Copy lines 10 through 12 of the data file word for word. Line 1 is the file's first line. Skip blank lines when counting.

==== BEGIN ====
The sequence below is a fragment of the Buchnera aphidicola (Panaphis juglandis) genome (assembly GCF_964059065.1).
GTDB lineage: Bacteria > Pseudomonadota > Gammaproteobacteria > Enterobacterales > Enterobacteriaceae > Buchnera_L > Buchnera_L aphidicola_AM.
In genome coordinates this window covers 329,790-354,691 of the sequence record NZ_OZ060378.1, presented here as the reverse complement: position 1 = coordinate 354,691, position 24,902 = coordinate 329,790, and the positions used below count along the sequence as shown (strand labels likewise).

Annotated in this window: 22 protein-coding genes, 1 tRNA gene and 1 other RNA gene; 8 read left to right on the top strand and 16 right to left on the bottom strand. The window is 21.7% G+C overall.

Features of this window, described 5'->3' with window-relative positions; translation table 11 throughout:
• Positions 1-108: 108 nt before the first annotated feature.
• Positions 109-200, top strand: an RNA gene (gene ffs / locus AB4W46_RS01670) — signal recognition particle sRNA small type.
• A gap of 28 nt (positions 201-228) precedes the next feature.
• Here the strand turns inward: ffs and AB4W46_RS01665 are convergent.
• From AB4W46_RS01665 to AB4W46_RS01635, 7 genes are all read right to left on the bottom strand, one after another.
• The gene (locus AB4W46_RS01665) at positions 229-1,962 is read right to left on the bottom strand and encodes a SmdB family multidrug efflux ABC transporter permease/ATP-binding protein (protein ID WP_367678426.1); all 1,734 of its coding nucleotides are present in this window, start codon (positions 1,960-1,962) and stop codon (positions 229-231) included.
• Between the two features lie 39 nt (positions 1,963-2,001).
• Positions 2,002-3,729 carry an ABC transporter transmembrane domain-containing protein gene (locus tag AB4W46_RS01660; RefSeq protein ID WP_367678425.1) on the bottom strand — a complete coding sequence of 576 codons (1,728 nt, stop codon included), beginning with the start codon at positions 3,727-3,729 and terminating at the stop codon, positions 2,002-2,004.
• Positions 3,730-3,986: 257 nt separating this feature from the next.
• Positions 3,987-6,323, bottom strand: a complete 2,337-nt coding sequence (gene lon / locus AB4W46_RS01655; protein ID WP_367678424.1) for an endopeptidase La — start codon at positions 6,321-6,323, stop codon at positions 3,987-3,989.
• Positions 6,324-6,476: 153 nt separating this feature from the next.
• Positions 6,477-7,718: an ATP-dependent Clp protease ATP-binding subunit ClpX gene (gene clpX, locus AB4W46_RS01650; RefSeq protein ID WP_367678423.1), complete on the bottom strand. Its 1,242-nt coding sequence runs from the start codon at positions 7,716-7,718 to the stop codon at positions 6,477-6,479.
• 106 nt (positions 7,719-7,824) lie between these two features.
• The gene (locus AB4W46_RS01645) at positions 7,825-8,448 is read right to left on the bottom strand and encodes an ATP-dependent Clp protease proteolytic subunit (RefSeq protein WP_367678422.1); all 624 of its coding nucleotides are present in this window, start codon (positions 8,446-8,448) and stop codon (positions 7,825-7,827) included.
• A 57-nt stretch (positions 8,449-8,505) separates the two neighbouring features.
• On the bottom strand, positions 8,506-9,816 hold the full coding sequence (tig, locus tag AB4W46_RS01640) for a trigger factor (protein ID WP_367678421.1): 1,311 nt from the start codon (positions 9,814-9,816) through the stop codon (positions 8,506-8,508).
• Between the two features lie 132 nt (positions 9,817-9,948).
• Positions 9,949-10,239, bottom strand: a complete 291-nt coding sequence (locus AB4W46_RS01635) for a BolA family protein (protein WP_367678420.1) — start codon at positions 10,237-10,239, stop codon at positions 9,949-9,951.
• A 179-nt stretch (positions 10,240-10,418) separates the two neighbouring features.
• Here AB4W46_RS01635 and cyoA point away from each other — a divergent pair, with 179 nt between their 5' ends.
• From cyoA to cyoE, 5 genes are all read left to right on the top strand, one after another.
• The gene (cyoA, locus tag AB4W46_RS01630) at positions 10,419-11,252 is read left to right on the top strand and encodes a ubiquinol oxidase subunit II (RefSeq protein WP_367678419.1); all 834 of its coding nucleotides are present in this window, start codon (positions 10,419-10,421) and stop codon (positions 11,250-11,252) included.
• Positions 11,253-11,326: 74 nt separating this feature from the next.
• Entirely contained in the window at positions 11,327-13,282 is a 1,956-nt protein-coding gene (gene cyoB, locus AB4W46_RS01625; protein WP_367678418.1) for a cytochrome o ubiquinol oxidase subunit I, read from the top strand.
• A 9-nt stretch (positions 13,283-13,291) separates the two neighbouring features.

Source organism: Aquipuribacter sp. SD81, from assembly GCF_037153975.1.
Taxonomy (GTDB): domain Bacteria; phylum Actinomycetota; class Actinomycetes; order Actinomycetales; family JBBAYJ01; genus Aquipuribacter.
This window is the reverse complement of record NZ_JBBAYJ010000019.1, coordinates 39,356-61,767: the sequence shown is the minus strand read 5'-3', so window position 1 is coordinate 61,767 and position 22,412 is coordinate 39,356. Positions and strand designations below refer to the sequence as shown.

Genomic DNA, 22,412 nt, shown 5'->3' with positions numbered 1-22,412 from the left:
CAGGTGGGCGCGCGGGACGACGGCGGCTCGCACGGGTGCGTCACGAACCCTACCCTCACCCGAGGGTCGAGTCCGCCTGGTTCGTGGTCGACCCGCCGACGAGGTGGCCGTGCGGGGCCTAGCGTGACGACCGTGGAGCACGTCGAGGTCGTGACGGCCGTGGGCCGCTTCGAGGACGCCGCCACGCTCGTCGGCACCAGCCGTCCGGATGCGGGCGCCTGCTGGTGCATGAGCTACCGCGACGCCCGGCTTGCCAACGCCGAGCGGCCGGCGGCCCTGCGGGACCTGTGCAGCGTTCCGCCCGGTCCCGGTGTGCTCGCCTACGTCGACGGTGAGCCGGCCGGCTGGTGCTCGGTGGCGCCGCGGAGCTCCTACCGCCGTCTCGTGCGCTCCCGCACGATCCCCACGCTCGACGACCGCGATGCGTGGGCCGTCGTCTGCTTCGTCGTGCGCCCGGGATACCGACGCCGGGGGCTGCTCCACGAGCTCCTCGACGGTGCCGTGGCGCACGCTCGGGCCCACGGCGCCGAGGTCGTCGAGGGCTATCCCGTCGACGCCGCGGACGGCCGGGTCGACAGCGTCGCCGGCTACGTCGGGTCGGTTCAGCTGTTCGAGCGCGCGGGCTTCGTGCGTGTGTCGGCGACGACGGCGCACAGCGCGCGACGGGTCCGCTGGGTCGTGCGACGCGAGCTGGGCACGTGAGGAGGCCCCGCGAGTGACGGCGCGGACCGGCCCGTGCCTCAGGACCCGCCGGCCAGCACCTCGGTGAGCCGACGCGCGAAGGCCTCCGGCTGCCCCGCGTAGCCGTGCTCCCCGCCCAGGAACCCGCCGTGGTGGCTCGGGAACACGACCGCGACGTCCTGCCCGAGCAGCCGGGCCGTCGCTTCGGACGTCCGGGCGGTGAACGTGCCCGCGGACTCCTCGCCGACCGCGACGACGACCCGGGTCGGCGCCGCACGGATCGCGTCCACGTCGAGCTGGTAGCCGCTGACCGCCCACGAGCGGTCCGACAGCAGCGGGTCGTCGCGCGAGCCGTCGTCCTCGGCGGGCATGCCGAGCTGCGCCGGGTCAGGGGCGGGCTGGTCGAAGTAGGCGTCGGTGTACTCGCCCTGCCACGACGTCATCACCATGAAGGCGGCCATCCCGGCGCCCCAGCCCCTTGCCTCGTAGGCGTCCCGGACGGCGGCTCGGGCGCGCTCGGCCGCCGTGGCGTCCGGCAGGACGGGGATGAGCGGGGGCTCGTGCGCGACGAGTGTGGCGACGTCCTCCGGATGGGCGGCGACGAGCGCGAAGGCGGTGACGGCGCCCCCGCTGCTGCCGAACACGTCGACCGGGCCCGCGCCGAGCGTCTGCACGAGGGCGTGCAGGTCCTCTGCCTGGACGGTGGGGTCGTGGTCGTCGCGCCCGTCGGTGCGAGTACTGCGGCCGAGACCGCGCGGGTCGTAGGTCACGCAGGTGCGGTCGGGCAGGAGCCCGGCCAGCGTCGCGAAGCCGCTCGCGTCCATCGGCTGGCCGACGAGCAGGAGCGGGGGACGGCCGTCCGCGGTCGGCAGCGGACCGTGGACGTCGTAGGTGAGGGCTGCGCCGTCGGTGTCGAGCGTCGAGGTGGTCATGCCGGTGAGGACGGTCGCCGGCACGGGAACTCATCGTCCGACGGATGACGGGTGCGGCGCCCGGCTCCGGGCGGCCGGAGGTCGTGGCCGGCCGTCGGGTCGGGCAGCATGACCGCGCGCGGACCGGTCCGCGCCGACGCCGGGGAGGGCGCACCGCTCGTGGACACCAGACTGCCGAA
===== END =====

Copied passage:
• From AB4W46_RS01665 to AB4W46_RS01635, 7 genes are all read right to left on the bottom strand, one after another.
• The gene (locus AB4W46_RS01665) at positions 229-1,962 is read right to left on the bottom strand and encodes a SmdB family multidrug efflux ABC transporter permease/ATP-binding protein (protein ID WP_367678426.1); all 1,734 of its coding nucleotides are present in this window, start codon (positions 1,960-1,962) and stop codon (positions 229-231) included.
• Between the two features lie 39 nt (positions 1,963-2,001).